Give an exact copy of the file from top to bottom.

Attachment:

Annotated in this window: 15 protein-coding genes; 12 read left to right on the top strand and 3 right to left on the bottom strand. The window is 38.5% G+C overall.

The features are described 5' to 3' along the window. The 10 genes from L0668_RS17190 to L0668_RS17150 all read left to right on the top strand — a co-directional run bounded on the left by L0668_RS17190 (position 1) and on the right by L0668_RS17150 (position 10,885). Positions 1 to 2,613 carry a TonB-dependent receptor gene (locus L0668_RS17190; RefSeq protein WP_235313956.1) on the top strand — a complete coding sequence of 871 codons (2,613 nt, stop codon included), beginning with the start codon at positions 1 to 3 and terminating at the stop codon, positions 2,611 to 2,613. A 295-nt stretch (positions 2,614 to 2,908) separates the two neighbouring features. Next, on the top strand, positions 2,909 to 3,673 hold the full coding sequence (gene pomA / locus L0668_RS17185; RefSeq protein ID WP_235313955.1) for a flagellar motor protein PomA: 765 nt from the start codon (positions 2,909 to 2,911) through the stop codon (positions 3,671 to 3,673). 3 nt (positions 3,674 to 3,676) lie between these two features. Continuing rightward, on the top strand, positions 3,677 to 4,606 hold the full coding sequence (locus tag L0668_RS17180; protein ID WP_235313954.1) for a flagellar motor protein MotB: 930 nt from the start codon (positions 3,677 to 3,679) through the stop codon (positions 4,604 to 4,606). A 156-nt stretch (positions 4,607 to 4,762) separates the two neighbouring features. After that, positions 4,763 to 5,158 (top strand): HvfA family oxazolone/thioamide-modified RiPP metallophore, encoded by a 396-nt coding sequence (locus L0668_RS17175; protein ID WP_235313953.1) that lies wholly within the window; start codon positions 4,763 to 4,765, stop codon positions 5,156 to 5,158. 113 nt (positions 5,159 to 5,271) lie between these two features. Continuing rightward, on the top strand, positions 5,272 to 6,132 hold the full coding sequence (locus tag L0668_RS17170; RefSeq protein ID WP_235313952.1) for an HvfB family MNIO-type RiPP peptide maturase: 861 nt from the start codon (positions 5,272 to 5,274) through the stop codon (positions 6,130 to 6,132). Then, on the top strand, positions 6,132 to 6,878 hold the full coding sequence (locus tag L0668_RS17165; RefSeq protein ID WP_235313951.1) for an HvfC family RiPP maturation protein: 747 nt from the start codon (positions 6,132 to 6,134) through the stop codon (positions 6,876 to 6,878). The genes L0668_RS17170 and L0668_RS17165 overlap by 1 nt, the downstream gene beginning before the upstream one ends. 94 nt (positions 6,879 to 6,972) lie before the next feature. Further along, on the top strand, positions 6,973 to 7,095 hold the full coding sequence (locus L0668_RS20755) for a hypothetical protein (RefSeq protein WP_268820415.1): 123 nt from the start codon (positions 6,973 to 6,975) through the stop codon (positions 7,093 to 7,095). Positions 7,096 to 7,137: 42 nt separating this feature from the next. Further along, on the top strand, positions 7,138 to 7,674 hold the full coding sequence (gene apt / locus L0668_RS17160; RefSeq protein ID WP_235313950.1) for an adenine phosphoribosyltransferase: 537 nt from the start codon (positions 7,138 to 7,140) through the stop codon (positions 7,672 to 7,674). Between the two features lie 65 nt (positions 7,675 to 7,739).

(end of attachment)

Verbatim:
Annotated in this window: 15 protein-coding genes; 12 read left to right on the top strand and 3 right to left on the bottom strand. The window is 38.5% G+C overall.

The features are described 5' to 3' along the window. The 10 genes from L0668_RS17190 to L0668_RS17150 all read left to right on the top strand — a co-directional run bounded on the left by L0668_RS17190 (position 1) and on the right by L0668_RS17150 (position 10,885). Positions 1 to 2,613 carry a TonB-dependent receptor gene (locus L0668_RS17190; RefSeq protein WP_235313956.1) on the top strand — a complete coding sequence of 871 codons (2,613 nt, stop codon included), beginning with the start codon at positions 1 to 3 and terminating at the stop codon, positions 2,611 to 2,613. A 295-nt stretch (positions 2,614 to 2,908) separates the two neighbouring features. Next, on the top strand, positions 2,909 to 3,673 hold the full coding sequence (gene pomA / locus L0668_RS17185; RefSeq protein ID WP_235313955.1) for a flagellar motor protein PomA: 765 nt from the start codon (positions 2,909 to 2,911) through the stop codon (positions 3,671 to 3,673). 3 nt (positions 3,674 to 3,676) lie between these two features. Continuing rightward, on the top strand, positions 3,677 to 4,606 hold the full coding sequence (locus tag L0668_RS17180; protein ID WP_235313954.1) for a flagellar motor protein MotB: 930 nt from the start codon (positions 3,677 to 3,679) through the stop codon (positions 4,604 to 4,606). A 156-nt stretch (positions 4,607 to 4,762) separates the two neighbouring features. After that, positions 4,763 to 5,158 (top strand): HvfA family oxazolone/thioamide-modified RiPP metallophore, encoded by a 396-nt coding sequence (locus L0668_RS17175; protein ID WP_235313953.1) that lies wholly within the window; start codon positions 4,763 to 4,765, stop codon positions 5,156 to 5,158. 113 nt (positions 5,159 to 5,271) lie between these two features. Continuing rightward, on the top strand, positions 5,272 to 6,132 hold the full coding sequence (locus tag L0668_RS17170; RefSeq protein ID WP_235313952.1) for an HvfB family MNIO-type RiPP peptide maturase: 861 nt from the start codon (positions 5,272 to 5,274) through the stop codon (positions 6,130 to 6,132). Then, on the top strand, positions 6,132 to 6,878 hold the full coding sequence (locus tag L0668_RS17165; RefSeq protein ID WP_235313951.1) for an HvfC family RiPP maturation protein: 747 nt from the start codon (positions 6,132 to 6,134) through the stop codon (positions 6,876 to 6,878). The genes L0668_RS17170 and L0668_RS17165 overlap by 1 nt, the downstream gene beginning before the upstream one ends. 94 nt (positions 6,879 to 6,972) lie before the next feature. Further along, on the top strand, positions 6,973 to 7,095 hold the full coding sequence (locus L0668_RS20755) for a hypothetical protein (RefSeq protein WP_268820415.1): 123 nt from the start codon (positions 6,973 to 6,975) through the stop codon (positions 7,093 to 7,095). Positions 7,096 to 7,137: 42 nt separating this feature from the next. Further along, on the top strand, positions 7,138 to 7,674 hold the full coding sequence (gene apt / locus L0668_RS17160; RefSeq protein ID WP_235313950.1) for an adenine phosphoribosyltransferase: 537 nt from the start codon (positions 7,138 to 7,140) through the stop codon (positions 7,672 to 7,674). Between the two features lie 65 nt (positions 7,675 to 7,739).